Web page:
11720 Players currently online!
Man vs. Machine - good luck!
Turn-based games at any time!
Vote for the best move to win!
Do you have what it takes?
Sharpen your tactical vision!
Get advice and game insights!
Learn from top players & pros!
View millions of master games!
Your virtual chess coach!
Perfect your opening moves!
Test your skills vs. computer!
Find the right private coach!
Can you solve it each day?
Bring it all together!
Beginners, start here!
Make friends & play team games!
News from the world of chess!
Search all Chess.com members!
Find local clubs & events!
Who's the best of your friends?
Read what members are saying!
Fritz allows you to set the number of cores running - or as they call it the number of CPUs. This is dependent of course on which engine you have engaged. The basic Fritz 13 engine will only run on 1 CPU as the link shows but in fact it runs on all 4 cores on my machine, each core at 25% load. There also seems to be a limit of just over 1000 threads handled at any one time on the quad core (Core 2 Duo) Q9450, so hyperthreading would not increase chess engine efficiency - I'll eat crow on that. In comparing Houdini 1.5a 64x running 4 CPUs, that will run 4 cores at 100% load. So the Fritz 13 basic engine seems to be the same as Fritz 13 Pro, dumbed down to 25% efficiency. If you want the whole engine, you pay for what amounts to the key to unlock it.
From a practical standpoint, if I run Houdini 1.5a on "3 CPUs", I can let it run in the background and use my computer for more mundane tasks such as reading e-mail or surfing the 'net.
Hackers are able to take advantage of gpu's for brute force attacks now. I understand that what gpu's do is vector calculus. Dosen't that make them essentially math processors? Can our chess poeple please make use of this? I want more nodes for less dinero. More on topic though, the AMD FX-8150 overclocks to perform at what the AMD FX-8350 does on merely a Hyper 212 EVO (heatsink and fan). Therefore the AMD FX-8150 makes $500 chess super-computers available.
See the below links for Tom's Hardware comprehensive fritzmark benchmark (excluding dual-cpu) and also for a link to professional and competitive overclocking.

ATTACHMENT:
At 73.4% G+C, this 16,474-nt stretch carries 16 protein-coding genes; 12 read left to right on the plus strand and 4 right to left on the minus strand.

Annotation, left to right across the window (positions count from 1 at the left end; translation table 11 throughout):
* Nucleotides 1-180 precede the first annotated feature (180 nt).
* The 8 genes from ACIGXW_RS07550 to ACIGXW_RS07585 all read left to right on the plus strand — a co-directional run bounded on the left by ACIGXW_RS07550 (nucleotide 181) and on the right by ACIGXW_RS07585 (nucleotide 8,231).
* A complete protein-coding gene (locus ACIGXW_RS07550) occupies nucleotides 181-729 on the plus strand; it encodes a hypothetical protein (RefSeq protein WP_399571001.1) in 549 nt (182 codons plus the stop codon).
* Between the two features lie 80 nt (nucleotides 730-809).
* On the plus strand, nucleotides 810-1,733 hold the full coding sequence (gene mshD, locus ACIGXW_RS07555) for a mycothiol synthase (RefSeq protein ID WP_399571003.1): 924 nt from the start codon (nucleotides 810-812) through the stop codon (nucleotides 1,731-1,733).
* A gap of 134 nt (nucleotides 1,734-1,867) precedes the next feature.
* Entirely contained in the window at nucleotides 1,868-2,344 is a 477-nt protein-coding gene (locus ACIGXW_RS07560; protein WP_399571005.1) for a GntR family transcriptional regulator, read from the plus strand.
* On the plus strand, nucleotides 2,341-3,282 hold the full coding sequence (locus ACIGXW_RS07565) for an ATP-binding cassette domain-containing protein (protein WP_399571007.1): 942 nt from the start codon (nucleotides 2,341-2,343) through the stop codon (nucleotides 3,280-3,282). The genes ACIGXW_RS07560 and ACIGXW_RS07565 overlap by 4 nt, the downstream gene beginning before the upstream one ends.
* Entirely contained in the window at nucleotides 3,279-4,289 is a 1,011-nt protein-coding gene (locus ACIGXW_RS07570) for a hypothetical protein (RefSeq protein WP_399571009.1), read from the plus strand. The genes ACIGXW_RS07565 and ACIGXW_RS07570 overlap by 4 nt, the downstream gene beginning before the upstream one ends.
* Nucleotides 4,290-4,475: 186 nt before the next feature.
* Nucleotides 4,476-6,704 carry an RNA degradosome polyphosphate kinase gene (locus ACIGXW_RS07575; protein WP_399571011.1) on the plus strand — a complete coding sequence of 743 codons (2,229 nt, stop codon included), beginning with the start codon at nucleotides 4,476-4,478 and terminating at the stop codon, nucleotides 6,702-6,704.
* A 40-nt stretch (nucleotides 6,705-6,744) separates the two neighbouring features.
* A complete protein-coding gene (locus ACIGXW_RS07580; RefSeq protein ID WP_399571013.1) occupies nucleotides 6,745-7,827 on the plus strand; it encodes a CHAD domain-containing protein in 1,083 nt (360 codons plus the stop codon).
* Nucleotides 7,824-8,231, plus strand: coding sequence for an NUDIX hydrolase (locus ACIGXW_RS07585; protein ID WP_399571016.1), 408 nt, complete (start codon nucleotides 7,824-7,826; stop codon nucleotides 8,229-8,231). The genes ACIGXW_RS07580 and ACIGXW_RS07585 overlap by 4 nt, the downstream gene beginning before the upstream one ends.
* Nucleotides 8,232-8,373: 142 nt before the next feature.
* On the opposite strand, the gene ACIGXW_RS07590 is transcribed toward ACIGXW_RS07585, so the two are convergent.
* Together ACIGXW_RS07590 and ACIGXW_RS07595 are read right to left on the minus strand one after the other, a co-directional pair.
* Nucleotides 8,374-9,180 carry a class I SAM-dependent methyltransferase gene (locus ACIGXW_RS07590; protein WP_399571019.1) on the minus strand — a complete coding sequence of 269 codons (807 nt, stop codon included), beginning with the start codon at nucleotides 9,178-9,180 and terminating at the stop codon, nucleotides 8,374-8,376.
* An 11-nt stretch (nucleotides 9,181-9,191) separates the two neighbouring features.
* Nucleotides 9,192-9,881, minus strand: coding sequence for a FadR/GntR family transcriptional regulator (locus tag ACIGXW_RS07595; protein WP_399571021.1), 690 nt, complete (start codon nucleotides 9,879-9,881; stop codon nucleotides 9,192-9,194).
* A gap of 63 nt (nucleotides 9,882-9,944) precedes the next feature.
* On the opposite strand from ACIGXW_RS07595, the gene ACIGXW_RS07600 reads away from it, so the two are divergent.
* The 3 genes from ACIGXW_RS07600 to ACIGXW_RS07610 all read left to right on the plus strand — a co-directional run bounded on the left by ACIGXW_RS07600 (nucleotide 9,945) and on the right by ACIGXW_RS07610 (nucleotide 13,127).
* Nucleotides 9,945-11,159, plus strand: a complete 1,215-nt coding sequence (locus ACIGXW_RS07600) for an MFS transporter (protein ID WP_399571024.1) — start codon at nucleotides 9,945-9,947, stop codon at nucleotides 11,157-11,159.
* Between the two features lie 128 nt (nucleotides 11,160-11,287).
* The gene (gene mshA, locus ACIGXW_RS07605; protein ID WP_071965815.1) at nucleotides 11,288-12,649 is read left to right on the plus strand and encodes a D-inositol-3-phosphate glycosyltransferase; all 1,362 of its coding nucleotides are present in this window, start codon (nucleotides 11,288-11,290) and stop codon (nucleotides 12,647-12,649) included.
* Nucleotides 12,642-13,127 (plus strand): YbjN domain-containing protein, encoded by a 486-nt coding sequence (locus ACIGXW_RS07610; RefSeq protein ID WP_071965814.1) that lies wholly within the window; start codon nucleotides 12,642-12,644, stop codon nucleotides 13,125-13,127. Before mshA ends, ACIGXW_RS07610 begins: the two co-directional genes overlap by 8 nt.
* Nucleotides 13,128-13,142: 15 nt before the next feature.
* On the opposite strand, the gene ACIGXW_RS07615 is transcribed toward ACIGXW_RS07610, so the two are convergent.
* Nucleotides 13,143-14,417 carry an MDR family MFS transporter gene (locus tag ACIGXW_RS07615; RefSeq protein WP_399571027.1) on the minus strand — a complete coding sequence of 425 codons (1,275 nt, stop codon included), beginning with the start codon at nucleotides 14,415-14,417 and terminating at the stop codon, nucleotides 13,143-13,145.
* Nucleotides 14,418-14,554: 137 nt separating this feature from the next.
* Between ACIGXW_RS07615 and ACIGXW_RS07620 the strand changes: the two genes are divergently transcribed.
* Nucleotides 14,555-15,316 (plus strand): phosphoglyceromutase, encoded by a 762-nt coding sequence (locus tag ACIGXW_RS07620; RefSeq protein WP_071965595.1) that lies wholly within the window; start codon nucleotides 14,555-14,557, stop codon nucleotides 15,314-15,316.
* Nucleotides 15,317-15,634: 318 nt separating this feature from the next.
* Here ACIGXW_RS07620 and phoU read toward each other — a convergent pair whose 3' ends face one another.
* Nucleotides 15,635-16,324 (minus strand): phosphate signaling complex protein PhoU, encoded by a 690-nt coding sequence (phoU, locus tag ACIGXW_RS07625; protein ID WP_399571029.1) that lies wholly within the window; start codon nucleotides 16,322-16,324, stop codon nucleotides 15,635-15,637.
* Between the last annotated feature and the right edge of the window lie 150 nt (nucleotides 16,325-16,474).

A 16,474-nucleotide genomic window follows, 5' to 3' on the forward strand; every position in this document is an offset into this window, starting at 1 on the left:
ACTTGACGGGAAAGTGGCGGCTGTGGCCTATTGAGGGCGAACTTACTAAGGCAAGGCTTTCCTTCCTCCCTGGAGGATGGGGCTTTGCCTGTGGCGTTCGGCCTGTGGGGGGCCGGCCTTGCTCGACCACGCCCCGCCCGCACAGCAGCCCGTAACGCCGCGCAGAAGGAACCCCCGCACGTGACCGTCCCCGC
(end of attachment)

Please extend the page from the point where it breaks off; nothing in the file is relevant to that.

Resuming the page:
I think the basic problem is that most chess engines are written by amateurs, a few of them being commercialized. You'll usually see the programmer's name associated with any engine you find, including Houdini. The problem with off-loading calculations to the GPU is that the program must have been written to accomodate that. It isn't, as far as I know, simply a function of the CPU seeing all that GPU horsepower out there and sending the load away for faster computation. The program must be written to utilize the GPU, and not knowing what GPU is available since it varies with the system, I don't think our engines are (yet) capable of speeding up with a powerful GPU onboard.
How do you feel about players who win by cowardly queening a pawn
by aman_makhija a few minutes ago
7/24/2014 - Mate in 5
by mvallejo70 5 minutes ago
Ashley's Million-dollar chess tourney - but bring your own clocks
by FideiDefensor 6 minutes ago
I need an opening against 1. e4
by Wappinschaw 6 minutes ago
if magnus carlsen married hou yifan would the kids be gms also?
by Irontiger 7 minutes ago
Carlsen - Anand 2014 predictions
by JustADude80 8 minutes ago
Post your best miniatures here
by aman_makhija 11 minutes ago
A few questions on development (Questions inline)
by ViktorHNielsen 11 minutes ago
Premium Membership, Paypal, and chess Mentor
by KPWoodsong 12 minutes ago
Knights who say "Ni !"
by Boogalicious 37 minutes ago
Why Join | Chess Topics |
Help & Support |
© 2014 Chess.com
• Chess - English
We are working hard to make Chess.com available in over 70 languages. Check back over the year as we develop the technology to add more, and we will try our best to notify you when your language is ready for translating!